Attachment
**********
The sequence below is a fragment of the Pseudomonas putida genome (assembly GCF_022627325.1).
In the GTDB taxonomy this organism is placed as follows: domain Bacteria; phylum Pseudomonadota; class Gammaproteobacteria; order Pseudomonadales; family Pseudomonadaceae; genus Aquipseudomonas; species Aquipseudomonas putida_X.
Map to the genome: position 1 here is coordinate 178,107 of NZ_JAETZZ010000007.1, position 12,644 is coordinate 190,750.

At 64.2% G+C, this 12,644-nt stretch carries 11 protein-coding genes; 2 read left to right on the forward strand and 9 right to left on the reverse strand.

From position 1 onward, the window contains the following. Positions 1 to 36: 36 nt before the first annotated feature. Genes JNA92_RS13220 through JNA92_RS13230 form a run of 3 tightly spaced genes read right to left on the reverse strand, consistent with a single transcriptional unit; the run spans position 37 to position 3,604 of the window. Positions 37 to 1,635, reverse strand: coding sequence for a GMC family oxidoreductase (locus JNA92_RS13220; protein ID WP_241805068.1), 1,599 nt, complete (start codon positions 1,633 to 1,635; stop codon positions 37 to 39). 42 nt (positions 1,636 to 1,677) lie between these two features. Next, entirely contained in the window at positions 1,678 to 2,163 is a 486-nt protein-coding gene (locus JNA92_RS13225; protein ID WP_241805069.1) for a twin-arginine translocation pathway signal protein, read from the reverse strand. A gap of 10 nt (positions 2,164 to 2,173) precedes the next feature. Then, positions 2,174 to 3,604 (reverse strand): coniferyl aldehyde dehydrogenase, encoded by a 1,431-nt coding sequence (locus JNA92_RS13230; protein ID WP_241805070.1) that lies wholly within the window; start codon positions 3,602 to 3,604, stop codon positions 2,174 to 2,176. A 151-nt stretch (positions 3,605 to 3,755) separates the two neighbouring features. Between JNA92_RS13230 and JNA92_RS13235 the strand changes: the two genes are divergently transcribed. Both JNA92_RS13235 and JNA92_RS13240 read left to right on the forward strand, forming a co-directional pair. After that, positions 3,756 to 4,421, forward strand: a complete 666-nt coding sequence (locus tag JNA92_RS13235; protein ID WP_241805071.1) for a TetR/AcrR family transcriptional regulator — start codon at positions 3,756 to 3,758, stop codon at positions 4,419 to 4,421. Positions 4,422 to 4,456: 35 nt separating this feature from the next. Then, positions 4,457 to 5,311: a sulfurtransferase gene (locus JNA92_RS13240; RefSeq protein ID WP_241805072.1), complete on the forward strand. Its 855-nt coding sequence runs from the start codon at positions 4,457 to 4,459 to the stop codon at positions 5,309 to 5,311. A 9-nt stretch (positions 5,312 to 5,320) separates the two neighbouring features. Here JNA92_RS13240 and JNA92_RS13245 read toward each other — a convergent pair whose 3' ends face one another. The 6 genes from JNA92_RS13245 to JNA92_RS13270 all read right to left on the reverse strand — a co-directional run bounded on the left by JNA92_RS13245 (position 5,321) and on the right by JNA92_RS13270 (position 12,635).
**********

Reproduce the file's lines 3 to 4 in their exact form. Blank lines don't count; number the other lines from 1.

Map to the genome: position 1 here is coordinate 178,107 of NZ_JAETZZ010000007.1, position 12,644 is coordinate 190,750.

At 64.2% G+C, this 12,644-nt stretch carries 11 protein-coding genes; 2 read left to right on the forward strand and 9 right to left on the reverse strand.